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Child Abuse Prevention

Jul 17, 2010|

A discussion with Chris Otis, the executive director of the Children's Relief Nursery, about what their organization is doing to help build healthy families and stamp out child abuse.

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Automatically Generated Transcript (may not be 100% accurate)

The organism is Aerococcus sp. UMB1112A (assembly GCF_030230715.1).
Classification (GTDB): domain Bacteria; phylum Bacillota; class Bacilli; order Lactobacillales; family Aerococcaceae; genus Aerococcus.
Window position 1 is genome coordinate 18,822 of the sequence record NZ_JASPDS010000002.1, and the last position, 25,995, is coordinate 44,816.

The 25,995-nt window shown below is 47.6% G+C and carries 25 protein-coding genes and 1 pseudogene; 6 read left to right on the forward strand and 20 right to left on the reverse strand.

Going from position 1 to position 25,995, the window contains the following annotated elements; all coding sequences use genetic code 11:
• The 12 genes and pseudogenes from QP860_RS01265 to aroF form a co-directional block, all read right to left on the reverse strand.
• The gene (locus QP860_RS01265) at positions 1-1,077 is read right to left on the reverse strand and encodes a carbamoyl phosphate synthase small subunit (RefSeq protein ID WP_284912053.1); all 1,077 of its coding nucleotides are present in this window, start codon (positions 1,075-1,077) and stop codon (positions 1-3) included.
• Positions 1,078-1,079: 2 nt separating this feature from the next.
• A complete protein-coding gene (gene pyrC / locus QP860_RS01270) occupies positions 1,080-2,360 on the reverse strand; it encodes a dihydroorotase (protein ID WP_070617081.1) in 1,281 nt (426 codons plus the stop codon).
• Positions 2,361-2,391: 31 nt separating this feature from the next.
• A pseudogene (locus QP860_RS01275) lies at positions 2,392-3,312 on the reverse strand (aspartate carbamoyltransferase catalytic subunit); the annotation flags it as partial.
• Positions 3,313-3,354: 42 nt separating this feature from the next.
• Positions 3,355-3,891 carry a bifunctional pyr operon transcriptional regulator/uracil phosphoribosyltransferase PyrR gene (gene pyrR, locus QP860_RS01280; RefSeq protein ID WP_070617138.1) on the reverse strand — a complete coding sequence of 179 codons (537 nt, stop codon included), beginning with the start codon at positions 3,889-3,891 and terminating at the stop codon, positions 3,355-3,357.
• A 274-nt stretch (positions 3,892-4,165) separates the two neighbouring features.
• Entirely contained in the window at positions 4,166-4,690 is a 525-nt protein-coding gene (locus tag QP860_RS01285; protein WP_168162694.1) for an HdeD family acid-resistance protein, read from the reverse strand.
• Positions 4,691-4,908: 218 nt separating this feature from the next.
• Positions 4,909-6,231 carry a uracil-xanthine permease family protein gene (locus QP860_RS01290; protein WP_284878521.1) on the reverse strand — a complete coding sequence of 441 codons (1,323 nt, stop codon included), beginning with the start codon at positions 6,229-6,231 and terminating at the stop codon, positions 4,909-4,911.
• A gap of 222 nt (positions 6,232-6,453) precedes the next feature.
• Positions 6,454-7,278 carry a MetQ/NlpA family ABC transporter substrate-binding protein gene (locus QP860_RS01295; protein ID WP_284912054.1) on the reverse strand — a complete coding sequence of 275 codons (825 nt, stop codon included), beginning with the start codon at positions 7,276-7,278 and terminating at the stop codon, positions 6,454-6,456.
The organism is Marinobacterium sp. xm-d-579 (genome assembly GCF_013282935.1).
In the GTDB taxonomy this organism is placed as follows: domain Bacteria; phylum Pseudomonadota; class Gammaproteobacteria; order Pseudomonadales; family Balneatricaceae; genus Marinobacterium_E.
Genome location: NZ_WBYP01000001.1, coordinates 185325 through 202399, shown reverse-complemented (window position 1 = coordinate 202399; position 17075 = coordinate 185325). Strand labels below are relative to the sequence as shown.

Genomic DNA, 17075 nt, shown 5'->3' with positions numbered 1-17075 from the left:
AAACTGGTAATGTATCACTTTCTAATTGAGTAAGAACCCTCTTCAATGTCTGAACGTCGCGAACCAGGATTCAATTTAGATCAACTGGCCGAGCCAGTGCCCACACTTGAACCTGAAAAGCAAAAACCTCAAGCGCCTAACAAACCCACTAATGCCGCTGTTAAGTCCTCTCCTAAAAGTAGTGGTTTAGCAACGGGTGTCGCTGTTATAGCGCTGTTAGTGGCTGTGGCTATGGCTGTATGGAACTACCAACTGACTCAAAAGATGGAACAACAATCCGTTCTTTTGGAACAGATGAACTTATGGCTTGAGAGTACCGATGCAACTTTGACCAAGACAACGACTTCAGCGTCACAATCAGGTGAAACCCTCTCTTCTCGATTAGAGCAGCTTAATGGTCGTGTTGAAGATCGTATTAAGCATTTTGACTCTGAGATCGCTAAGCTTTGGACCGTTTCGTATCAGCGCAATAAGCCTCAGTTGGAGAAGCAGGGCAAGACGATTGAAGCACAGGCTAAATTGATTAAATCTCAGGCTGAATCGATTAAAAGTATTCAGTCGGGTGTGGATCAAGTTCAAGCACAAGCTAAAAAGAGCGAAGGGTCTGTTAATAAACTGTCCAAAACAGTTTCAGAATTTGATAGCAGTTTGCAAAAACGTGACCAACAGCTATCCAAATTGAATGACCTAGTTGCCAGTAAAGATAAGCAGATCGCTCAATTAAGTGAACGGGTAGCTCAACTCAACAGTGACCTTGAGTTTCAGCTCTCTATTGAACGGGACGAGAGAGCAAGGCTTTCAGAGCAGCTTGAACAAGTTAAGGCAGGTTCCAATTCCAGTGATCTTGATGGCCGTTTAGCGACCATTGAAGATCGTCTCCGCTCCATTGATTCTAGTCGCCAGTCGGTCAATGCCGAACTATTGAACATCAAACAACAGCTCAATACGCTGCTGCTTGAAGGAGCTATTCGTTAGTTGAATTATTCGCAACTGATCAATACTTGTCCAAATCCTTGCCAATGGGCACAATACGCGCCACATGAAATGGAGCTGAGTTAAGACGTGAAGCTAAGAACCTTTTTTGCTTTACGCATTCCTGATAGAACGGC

-- -- -- -- -- -- -- -- -- -- -- -- -- -- -- -- -- -- -- -- -- -- -- -- -- -- -- -- -- -- -- -- -- -- -- -- -- -- -- -- -- -- -- -- -- -- -- -- -- -- -- -- -- -- -- -- -- -- -- -- -- -- -- -- -- -- -- -- -- -- -- -- -- -- -- -- -- -- -- -- -- -- -- -- -- -- -- -- -- -- -- -- -- -- -- -- -- -- -- -- -- -- -- -- -- -- -- -- -- -- -- -- -- -- -- -- -- -- -- -- -- -- -- -- -- -- -- -- -- -- -- -- -- -- -- -- -- -- -- -- -- -- -- -- -- -- -- -- -- -- -- -- -- -- -- -- -- -- -- -- -- -- -- -- -- -- -- -- -- Welcome to the program I'm Liz summer's great to have you along -- us. The topic we're gonna talk about today is fraud is in hot water to friends and saving amphibians. My guests are doctor Claude gas -- and George Meyer they are both involved with conservation international. George doctor -- turning the program. -- I guess there are many pressing global environmental issues facing us today climate change and fresh water are two big ones. But what world do frogs have to do with this issue as it turns out in my guess we'll tell us a lot. Did you know that frogs or amphibians may be our proverbial canary in the coal mine for these global environmental issues. And that understanding this link can play a key role in successfully dealing with them. My guess they are environmentalists but come from very different backgrounds. They both have a strong interest in frogs and we are going to explore the link between frogs climate change and fresh water with them. Doctor -- yes -- is the executive vice president for field models and conservation international. As head of this division doctor -- gone as a responsible for providing leadership and oversight to CI as a regional programs and is it ahead of science and knowledge and the center for applied biodiversity science. Prior to joining conservation international doctor -- gone with the project director and scientific coordinator for biological dynamics of forest fragments project in Brazil. He also directed a large scale resurgent conservation project investigating the distribution and abundance of vertebrate species in the south western Amazon region. This project was the single largest scientific expedition in the Amazon since the nineteenth century is researchers resulted in over seventy publications and three books. His most recent book lessons from Amazon -- was published last year by Yale University. George in my ear the producer and writer he attended Harvard University became president of the Harvard lampoon and graduated with a degree in biochemistry. After a -- plans to attend medical school will be joined the writing team of Late Night with David Letterman. From Barry went on to write for the new show not necessarily the new isn't Saturday Night Live -- was hired to write for the animated sitcom the Simpsons in 1989. There he led the group of script a rewrite sessions and has been widely credited -- -- comedic sensibility of the show he has held a number of positions on the show and also co wrote the Simpsons movie. Doctor for a speech a little bit more about conservation international and the work you do there. Thank you -- and it's great to be part of the show country's international is environmental organization that really works to preserve natural habitats around the world and all the wonderful pieces of plants and animals that they contain. Really for a simple reason -- the present and future benefits -- nature provides to people and you mentioned climates than freshwater though -- two of many different services that the environment or natural habitat -- of people and unfortunately we off too often forget that these services are in fact provided by by natural habitat. We try and convince governments around the world to really pay attention to the long term natural habitat needs. Other countries because this is -- too often people in their need to survive they will cut down natural habitat for harvest species. And will essentially got to be about the future value of these for the wonderful animal and plant for the future we really try and provide. So long term view on the importance of nature for people and and in that respect. -- -- part of that. Doctor -- I'm sure is -- your passion for the environment begin and how does that lead you to frogs. I've had a couple of very -- an important opportunities in my life and in many respects I should probably not have become interest for the new environment that was -- that -- city kids. Large a city and in Canada but the only time that get up to leading this environment and it was -- -- -- my cousins and I guess you could always -- too late spring early summer and I think he's got a little -- little proved that it just met a more photos from other reproductive even in the spring. In an -- trigger a liking your wonderment and amphibians in general and then of the environment as well. I I had one big experience and college where a professor at first to. Essentially put ourselves in the in the skin of an animal and write a term paper and then I took fraud and that really -- sort of a gorilla fashion nation for your animals. And really what really got me hooked completely who has the opportunity go down in the Amazon which heard biologists looked like being a kid in the candy store I mean they're. Animals and plants and insects are just wonderful -- and of course frogs were just so wonderful that I really became passionate. George can you tell us how you got started with your environmental issues and your love of the outdoors. Well I had done no love of the outdoors really when I lived in upstate New York yeah. I stayed inside and read a lot but one when he moved to Tucson. I suddenly got interested in nature and although weird things that I was fine man because suddenly we had road runners. And horned toads and he will monsters and all kinds of crazy things and I'd never even turned up. And then when I was about twelve I was a boy scout and I had a paper route in the morning delivering the Arizona Daily Star. So in about four to 4:30 in the morning I would go lot of my rounds and there was nobody out there. It was nice and cool and I would see all kinds of strange things. Sometimes I was half asleep. And one time I was riding around with my very have the a bag of newspapers. And I out of the corner in my eye I saw this kind of go launching shape hopping around it and I thought -- well I must be seeing things I mean this can be very it was the size of I'm Garay. And -- consistency grade -- so. I I went over a little closer into that my astonishment it was a giant fraud. As it turns out the largest fraud and that's native to North America. The Colorado River -- And then I saw another one and then I saw more and then I saw groups of them and I thought where these things men. How did they escape from the zoo or whatever well it turned out a little research and did an underground the whole time. It gets up to a 115 degrees in the summer in Tucson. And these frogs live in -- to escape the heat and -- the first big rain comes they all climb out of the grounding -- busy we can and that's what I was seeing. So it was one of those aha moments where I just got to really excited and wanted to learn as much as I could about them. So I went to the Arizona Senora desert museum and they had a fabulous side exhibit. And if toads of the Weston frogs and I was talk. After that there was along now latency period while I struggle with college and other things. Girls and -- cars and rock music but then around the time that I started work on the Simpsons I got intrastate again. And so I managed to working in amphibians in -- the Simpsons episode. I was gonna say are you partly responsible for release of being the environmentalists that the show. I -- and -- big trick is always to keep an entertaining and make people laugh and not beat them over the head with these issues because on the audience is far too sophisticated these days to be preached -- they won't respond and that I want to have you tell folks a little bit about a couple of the episodes where you were able to work frogs and amphibians into the plot line for the Simpsons. Well I'm when the Simpsons went to Australia -- brightest from the line and Lisa pointed out a sign saying that you couldn't bring animals into the country so of course he released it. And then at the end of the show we have them leaving and that of course there over running the country. And someone points out that they're eating all of the crops and the Simpsons have a good laugh at that. Of course that was based on the real life infestation of the cane -- which is still a tremendous problem. And if you haven't seen the documentary about them I believe it's called cane toads. It's hilarious and bizarre and just to see people struggling with this very large fraud that has no intention and leave here. And -- eating everything else in the country that'd be out. Lizards rodents some bugs. Car keys that there was also an episode where homer becomes a missionary and licks a -- in collusion six. Yeah that was kind of a silly episode where homer inside trying to escape from mount up PBS pledge drive enforcement committee -- -- he -- summit cargo plane and becomes a missionary in the south seas. He gets a little bored though and starts licking. A hallucinogenic -- and is sort of goes off and US psychedelic reverie and he calls his family on short wave radio. And Lisa says dad Gary and I make a lot of sense that they are you looking -- host any any replies. Well I'm not not -- codes can fit with the and really surprised how often that data lyme can be used in in modern life. You know that brings to mind though are frogs toads -- -- pop culture in America you've got well you've got to kiss a few toads to find your prints. There's the princess and the frog I mean it's got a good for freeware and pop culture they really aren't are. And -- -- you know I think people project both good and bad things on the frogs one of the most beloved characters of course is Kermit the Frog and there's Michigan. There are just so many frogs and culture and I think it's because they're elegant and mysterious creatures that we don't understand. And they obviously don't see things the way we do but we can project our fantasies onto them. Live radar also revered in and ancient cultures and in history. I mainly because they're very fertile until I think a lot of indigenous force. Cultures and then Latin America and elsewhere have drawing to a vote fraud and and -- -- they just like these things because they were so fertile and can produce so many young. Let's talk a little bit more about your strong interest in frogs from a more scientific perspective. Frog species are there in the world do we even know. Well we -- sciences. It is an uncertain domain. We know what we know under a lot of things that we don't know and in the case from frogs and amphibians in general we do know that there are a little over 6000 different kinds of different species has been formally described through the scientific process now. We also know that there were probably many more and I would estimate that there could be as many as 101000 different species almost double what we know today. Just on the fact that for example many of my colleagues have jars filled with with new species that need to be described and then consider this time consuming process this can't happen overnight. And there are many areas around the world the namely. -- central African force. The island of New Guinea. And some -- have been Madagascar that just haven't been -- surveys infielder probably hundreds of species that are just waiting to be discovered. Unfortunately what's happening -- amphibians frogs than around the world is that they are sort of suffering full brunt of the impact that people academy environment over the -- hundred -- hundreds and hundreds of years and everything that we've thrown -- the environment where there were. Destroying forests are polluting our water putting pesticide laden and natural habitat all of this -- sort of piled up and amphibians for no other reason that they're very sensitive because the changes in the environment are sort of the canary in the coal -- if you put it in the introduction. Let's talk a little bit about how incredibly sensitive amphibians are. To climate change in freshwater and in what way how can may be that canary in the coal miner on this issue. Well they have certain physiological. Characteristics for example they don't breeze through the lungs like most mammals and other animals do. They have very sensitive skin. Through which they exchange oxygen and other gases and then also. Through which they and they they I have -- exchanges with their blood for -- so they have already very sensitive physiology that exposes them to a lot more of the pollutants that normally. People in mammals would not be affected so anything that we throw in the water primarily. Gonna affect amphibians and in a way that's much more acute and many other animals. They also require particular types of habitat for breeding mostly amphibian -- do we know here in North America agreed and in aquatic habitats and other areas they -- distant. And then terrestrial -- but when you destroy those habitats of course you're destroying essentially -- -- and how to lure their habitats in which these animals need for breeding. So the combination of that plus of the fact that we are also changing the climate. The climate is having an effect on things that are important for amphibians such as rainfall off such as moisture in the environment. All these things combined now that could maybe -- -- of the the poster child of how we this these two are affecting the environment in general how. Of these species are threatened do we know. The latest biggest scientific. Assessment which essentially looked at each of those 6000. Species one by one. And this is the gathering of well not one gathering but an assessment that involve hundreds of scientists around the world. The results showed that the full third -- -- 3% to close to 2000 of those 6000 species are threatened in some fashion. From from the effects of are. Impact on the environment and that means that many of those 2000 species run the risk of going extinct in the next twenty to fifty years. Clark who is just over in Japan a couple years ago. Trying to figure out how to save the Japanese giant giant salamander OK doctor -- you've got to tell us about the giant salamander in Japan. Yeah -- this -- dream sort of going to see the prehistoric. Amphibian this is one of three species in the very ancient scrambling meaning that for the family that's been around handling of amphibians it's been around for over a 130 million years for these animals were funny your way before T Rex was there was Romania. The plains of Nebraska. And it was there was always a dream of mine and untreated -- -- animal that will get to about. Six to seven feet in length. If you know anything about salamanders usually they'll -- and in your thumb in the palm of your hand these animals -- bite your hand up there mouth there are immense there surely -- Net and they can weigh up to about sixty or seventy pounds home this incredibly. We did find them in Japan -- -- -- there's another species in China and there's a third species related not quite a -- which is a hell -- here in in North America. And in Japan. Although it's the threatened species there are managing it and trying to conserve this species and so they have captive breeding farms that up. We were able to it is find some animals and nature as well. And we're just. Is trying to get the story out that this for the fantastic creature it's a prehistoric animal that's survived for. Over under and thirty million years and we should be. You know we should be worried about what we're doing to the environment because if there are these the indications that amphibians are telling us is that we're doing something very harmful to the environment and we as humans often forget that we are also. Species that depend on the environment and if they're telling us that the environment is going downhill when we should be worried because our survival could be at risk in the future could. What is being done globally to protect amphibians. -- and many different things and they're into the you know there's sort of the death by a thousand cuts so. We need the sort of clean up the environment in general we need to stop polluting we need to cocoon to clean up fresh water and ponds and lakes. But the most important thing that we need to do and this is still what's the what is threatening amphibians -- destroying habitat when we put land children apart under. Murder. Channel streams for further erosion control for performing. When we throw pollutants and pesticides into the environment. All of these things are really what are threatening incidents so we can just do some simple things like preserve habitat preserve natural ecosystems. That would go a long way into. Helping amphibians worldwide of course. The big elephant in the room is climate change and climate change. Is obviously affecting amphibians but it's affecting pretty much every life form monarchs and that's a much bigger challenge and then you're dealing with habitat loss. For both -- you what are some other species are types of amphibians that you find most. Either compelling odd or amazing I understand that there is a purple frog from India that lives twelve feet underground. Yes isn't that bizarre and results are very strange to it has a sort of -- stayed like face and I hate it it's just one of those strange frogs that we we know about. There is one that was just discovered -- recently in Peru that is the first monogamous -- only can the female lays eggs on -- leave. And then the mail picks out six of the tab polls once they had two men ferries and individually. The forest. In two. And their own little swimming pools in in -- Lee adds little pools of puddle of water and then tens of them with his main unbelievable it's very strange in. So. Mother -- find -- compelling I mean I'm sure very interesting all in their own right but. Well we all miss -- very. Odd looking creature you should look it up if you haven't. It's a blind salamander that lives in limestone caves in the Balkans we can ended -- looks very odd and if can live up to seven years and and go six years without eating anything without it. You how does it we have from. I think it has a very slow metabolism -- -- -- partial hibernation not. Something out pickup truck yeah. Says George said there are some just some wonderful life history is that there are associated with drugs and in fact they're one of the most successful. Vertebrate groups there -- they exist on every continent except Antarctica. So they they haven't been able to sort of go into every kind of habitat whether its cloning for terrestrial and tropical island deserted can. Some of these animals that that George mentioned that that demonstrate what we call parental care meaning that Seattle. Whether the male and female and actually take care of the young the truth is you have to -- in many cases these are animals that are. Barely -- larger than than your thumbnail. That demonstrates the intelligence I would say to you know take care of other young defend them against predators put them in colder water carry them around. It's just a wonderful. Wonderful behavior that once you -- you can't -- you can't help but being passionate about the you know there's there's actually a little bit of good news we often talk about this. The threats in the dire. A dire a situation and they've been there and that's. Just today there was a -- to report they rediscovered. Species that there we thought had gone extinct and in Australia -- that hadn't been seen in its natural habitat and over thirty years. It was found out recently and fairly healthy populations. They are breeding and this sort of bring the one animal or one species back under the hadn't fixed it lists as opposed to putting on the -- now. Unfortunately I was hoping limits on I report I was hoping that there was one of two speeches and Australia which have both gone extinct or at least as far as we can tell. Which demonstrated perhaps one of the most interesting and potentially important behaviors for for man. Which was that they were called the gastric brooding frog no more than what they did -- it look pretty amazing that the female once she laid eggs and they were fertilized. She would swallow them and the -- it would develop and her. And her contestant in her -- -- my intention was enable her physiology was able to shut up. All of the gastric -- that you know we normally developed to digest food and so forth. Through some physiological process. Because otherwise the issued a digested the eggs and then the terrible she would keep he had until the development of -- book and open your mouth and all of a sudden. Three or four little baby frogs would come out. You can imagine the potential for. All search your thinking that that's trick of fidelity -- represented the people now these pieces are gonna. Georgia got to ask you about the one species of frog that is the your you're don't care how it happened and where is this -- Well my girlfriend and I were supporting the global amphibian assessment which was an attempt to figure out what frogs were left. How they were doing and what we can -- to conserve them. So after that I went to a meeting in DC that was kind of an emergency meeting to deal -- this crisis and down. They kind of surprised me ambushed me with the news that they named small shrubs fraud from Sri Lanka. After my daughter poppy so it's it's called a lot less poppy day. And it really just lives in this one very small area of near a -- mom plantation grown you know this fighter. So it's really feasible to protect this one. Creature. Without a huge outlay of funds. And down. I'm very honored that they knew they chose to do that and once you have a frog named after you gotta you really have to keep it a lot Betsy -- how does she feel about that she's thrilled about it and wants to go see -- but I have to explain to -- that it's it's about 111000 miles away yeah. And and very remote. And really she's at six she thinks that everybody has a frog named after sellers. I -- has gone a you have appeared in environmental education TV programs for US and Brazilian schools and George you or a father how you inspire kids. To be a lifelong conservationists. Well I mentioned before I shouldn't have probably become an environmentalist but I think Ed Wilson put it the best that we are born with an innate love of nature and of the wonderful things that stuff. -- Europe without and I think if we can to find ways to. Nurture that and kids. Is -- -- needed job unfortunately we don't always do that -- the first to be guilty with my kids. They do go to the Amazon when they're back there and -- trample around unforced. Which if you don't go outside explorer and an observed. And this is what kids do best say they ask questions. They try and find answers those questions and and believe or not that's how I define finances and asking questions than an answering those questions. If we can just keep the wonderment that we are born with and direct that in turn into young people I think will grow up to be an environmentalist than perhaps in -- To -- any thoughts. Yeah I mean on the Simpsons I really tried to just introduced topics and throw them out there. You know like we would have. -- doing a safety demonstration in just for the heck of that we make him a safety salamander BL US it was so odd and then maybe somebody -- it would get someone thinking. We we did a show about Lisa becoming a vegetarian. And down. You know we didn't really come down on any side of the issue but. I just think you know it's important to toss it out there and and down you know when I was a kid we I didn't know there was such a thing is vegetarianism. So -- Even raising the issue I think is really important and kids have to get outside that I get discouraged when I see kids just on the computer all that timer. Working with Tivo or whatever you know it's. It's it's really important that they have contact with -- -- in firsthand way. Is there any thing in just the amount of time that we have left is there anything that you both would either like to underscore or say to kind of put a bow on this topic and it's important. Thought I would just say this. What the environment is telling us is is that we we need to stop doing what we're doing. And we just need to remind ourselves that we're animals -- eventually this will come another -- of the media. In the -- and so I think the love that we have for nature should translate into supporting and in doing something to the stuff the impact we have on in the environment. And I'd say if you care about your own future in your children's future don't let frogs croak. -- -- -- -- -- -- -- For more information about frogs climate change freshwater. And other environmental issues and the work of conservation international you can go to their website conservation dot -- Doctor guest on George thanks so much for great conversation. -- -- -- -- -- -- -- -- -- -- -- -- -- -- -- -- -- -- -- -- -- -- -- -- -- -- -- -- -- -- -- -- -- -- -- -- -- -- -- -- -- -- -- -- -- -- -- -- -- -- -- -- -- -- -- -- -- -- -- -- -- -- -- -- -- -- -- -- -- -- -- -- -- -- -- -- -- -- -- -- -- -- -- -- -- -- -- -- -- -- -- -- -- -- -- -- -- -- -- -- -- -- -- -- -- -- -- -- -- -- -- -- -- -- -- -- -- -- -- -- -- -- -- -- -- -- -- -- -- -- -- -- -- -- -- -- -- -- -- -- -- -- -- -- -- -- -- What have you is trying get this information out to as many people as possible thank you all so much for listening thank you Liz this is -- microscope.